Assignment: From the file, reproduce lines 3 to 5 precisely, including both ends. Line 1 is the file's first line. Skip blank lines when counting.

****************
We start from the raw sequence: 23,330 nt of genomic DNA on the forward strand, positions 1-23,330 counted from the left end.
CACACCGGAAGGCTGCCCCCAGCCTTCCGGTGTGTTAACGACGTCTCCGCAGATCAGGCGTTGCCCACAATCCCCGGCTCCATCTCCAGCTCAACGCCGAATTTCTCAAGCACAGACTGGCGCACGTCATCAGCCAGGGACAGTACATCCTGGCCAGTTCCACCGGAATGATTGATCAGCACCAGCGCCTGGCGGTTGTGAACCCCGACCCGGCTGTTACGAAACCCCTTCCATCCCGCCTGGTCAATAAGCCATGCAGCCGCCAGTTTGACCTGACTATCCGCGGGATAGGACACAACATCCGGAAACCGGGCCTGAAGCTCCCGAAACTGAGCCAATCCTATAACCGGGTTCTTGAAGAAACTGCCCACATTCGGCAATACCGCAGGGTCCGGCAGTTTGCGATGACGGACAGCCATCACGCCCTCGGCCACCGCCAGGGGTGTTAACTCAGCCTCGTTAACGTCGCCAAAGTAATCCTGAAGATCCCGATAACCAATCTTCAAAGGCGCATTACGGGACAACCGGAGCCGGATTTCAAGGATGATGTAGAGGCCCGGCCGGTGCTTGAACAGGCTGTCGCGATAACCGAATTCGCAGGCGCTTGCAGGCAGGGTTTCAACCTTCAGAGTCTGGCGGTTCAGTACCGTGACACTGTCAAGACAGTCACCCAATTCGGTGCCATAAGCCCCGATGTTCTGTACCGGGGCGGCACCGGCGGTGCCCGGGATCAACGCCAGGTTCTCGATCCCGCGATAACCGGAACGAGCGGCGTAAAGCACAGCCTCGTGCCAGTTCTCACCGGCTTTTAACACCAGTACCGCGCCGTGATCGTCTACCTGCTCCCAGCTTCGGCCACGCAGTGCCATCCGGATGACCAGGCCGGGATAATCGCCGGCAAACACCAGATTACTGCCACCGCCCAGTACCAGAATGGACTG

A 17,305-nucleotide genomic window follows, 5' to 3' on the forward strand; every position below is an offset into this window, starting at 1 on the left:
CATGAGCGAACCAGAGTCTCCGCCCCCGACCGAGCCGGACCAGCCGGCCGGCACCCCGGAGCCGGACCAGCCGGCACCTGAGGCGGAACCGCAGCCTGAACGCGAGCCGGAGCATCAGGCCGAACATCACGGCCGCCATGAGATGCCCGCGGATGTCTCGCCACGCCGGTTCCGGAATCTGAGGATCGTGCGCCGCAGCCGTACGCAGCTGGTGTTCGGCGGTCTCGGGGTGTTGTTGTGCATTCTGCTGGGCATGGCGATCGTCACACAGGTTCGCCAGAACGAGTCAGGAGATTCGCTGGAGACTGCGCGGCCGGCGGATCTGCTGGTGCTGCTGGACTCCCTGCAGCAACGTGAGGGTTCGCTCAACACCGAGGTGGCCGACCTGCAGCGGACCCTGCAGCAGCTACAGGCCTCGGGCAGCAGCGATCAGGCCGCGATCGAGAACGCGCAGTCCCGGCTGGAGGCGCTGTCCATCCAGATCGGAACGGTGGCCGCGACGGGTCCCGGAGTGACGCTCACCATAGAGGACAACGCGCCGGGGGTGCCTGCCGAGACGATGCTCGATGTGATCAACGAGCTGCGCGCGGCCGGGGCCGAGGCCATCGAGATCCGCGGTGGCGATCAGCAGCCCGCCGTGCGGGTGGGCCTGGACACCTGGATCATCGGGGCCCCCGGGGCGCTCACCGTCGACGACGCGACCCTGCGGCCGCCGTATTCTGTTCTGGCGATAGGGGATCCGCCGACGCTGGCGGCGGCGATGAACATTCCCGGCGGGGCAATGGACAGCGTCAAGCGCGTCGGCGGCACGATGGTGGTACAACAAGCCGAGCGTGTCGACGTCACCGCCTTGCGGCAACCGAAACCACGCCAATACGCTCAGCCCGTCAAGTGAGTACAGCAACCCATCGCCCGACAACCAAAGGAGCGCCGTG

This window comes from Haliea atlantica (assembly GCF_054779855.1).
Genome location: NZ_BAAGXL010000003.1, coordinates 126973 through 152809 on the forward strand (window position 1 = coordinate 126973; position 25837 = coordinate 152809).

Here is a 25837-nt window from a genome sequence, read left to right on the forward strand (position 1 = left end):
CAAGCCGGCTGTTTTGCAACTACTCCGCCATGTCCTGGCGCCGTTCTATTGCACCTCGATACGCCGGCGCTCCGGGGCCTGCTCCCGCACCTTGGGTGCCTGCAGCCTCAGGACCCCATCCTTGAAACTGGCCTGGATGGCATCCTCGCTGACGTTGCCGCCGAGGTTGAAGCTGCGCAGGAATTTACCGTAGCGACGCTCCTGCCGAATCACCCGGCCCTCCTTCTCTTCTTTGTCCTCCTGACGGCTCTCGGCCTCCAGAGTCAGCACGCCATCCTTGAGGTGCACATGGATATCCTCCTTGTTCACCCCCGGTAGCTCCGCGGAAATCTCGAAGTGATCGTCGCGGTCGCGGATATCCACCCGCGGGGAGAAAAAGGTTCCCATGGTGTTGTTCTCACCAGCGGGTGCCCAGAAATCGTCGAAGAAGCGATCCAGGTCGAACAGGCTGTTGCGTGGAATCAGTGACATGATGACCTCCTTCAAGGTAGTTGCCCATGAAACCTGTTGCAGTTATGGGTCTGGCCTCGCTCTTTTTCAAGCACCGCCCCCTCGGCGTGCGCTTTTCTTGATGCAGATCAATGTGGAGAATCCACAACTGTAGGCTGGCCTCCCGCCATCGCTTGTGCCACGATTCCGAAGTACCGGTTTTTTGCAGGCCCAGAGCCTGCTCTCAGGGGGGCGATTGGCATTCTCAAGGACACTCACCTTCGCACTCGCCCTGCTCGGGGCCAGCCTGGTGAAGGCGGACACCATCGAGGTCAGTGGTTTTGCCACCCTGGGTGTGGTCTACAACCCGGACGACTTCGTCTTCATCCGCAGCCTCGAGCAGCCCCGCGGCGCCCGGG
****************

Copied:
A 17,305-nucleotide genomic window follows, 5' to 3' on the forward strand; every position below is an offset into this window, starting at 1 on the left:
CATGAGCGAACCAGAGTCTCCGCCCCCGACCGAGCCGGACCAGCCGGCCGGCACCCCGGAGCCGGACCAGCCGGCACCTGAGGCGGAACCGCAGCCTGAACGCGAGCCGGAGCATCAGGCCGAACATCACGGCCGCCATGAGATGCCCGCGGATGTCTCGCCACGCCGGTTCCGGAATCTGAGGATCGTGCGCCGCAGCCGTACGCAGCTGGTGTTCGGCGGTCTCGGGGTGTTGTTGTGCATTCTGCTGGGCATGGCGATCGTCACACAGGTTCGCCAGAACGAGTCAGGAGATTCGCTGGAGACTGCGCGGCCGGCGGATCTGCTGGTGCTGCTGGACTCCCTGCAGCAACGTGAGGGTTCGCTCAACACCGAGGTGGCCGACCTGCAGCGGACCCTGCAGCAGCTACAGGCCTCGGGCAGCAGCGATCAGGCCGCGATCGAGAACGCGCAGTCCCGGCTGGAGGCGCTGTCCATCCAGATCGGAACGGTGGCCGCGACGGGTCCCGGAGTGACGCTCACCATAGAGGACAACGCGCCGGGGGTGCCTGCCGAGACGATGCTCGATGTGATCAACGAGCTGCGCGCGGCCGGGGCCGAGGCCATCGAGATCCGCGGTGGCGATCAGCAGCCCGCCGTGCGGGTGGGCCTGGACACCTGGATCATCGGGGCCCCCGGGGCGCTCACCGTCGACGACGCGACCCTGCGGCCGCCGTATTCTGTTCTGGCGATAGGGGATCCGCCGACGCTGGCGGCGGCGATGAACATTCCCGGCGGGGCAATGGACAGCGTCAAGCGCGTCGGCGGCACGATGGTGGTACAACAAGCCGAGCGTGTCGACGTCACCGCCTTGCGGCAACCGAAACCACGCCAATACGCTCAGCCCGTCAAGTGAGTACAGCAACCCATCGCCCGACAACCAAAGGAGCGCCGTG

This window comes from Haliea atlantica (assembly GCF_054779855.1).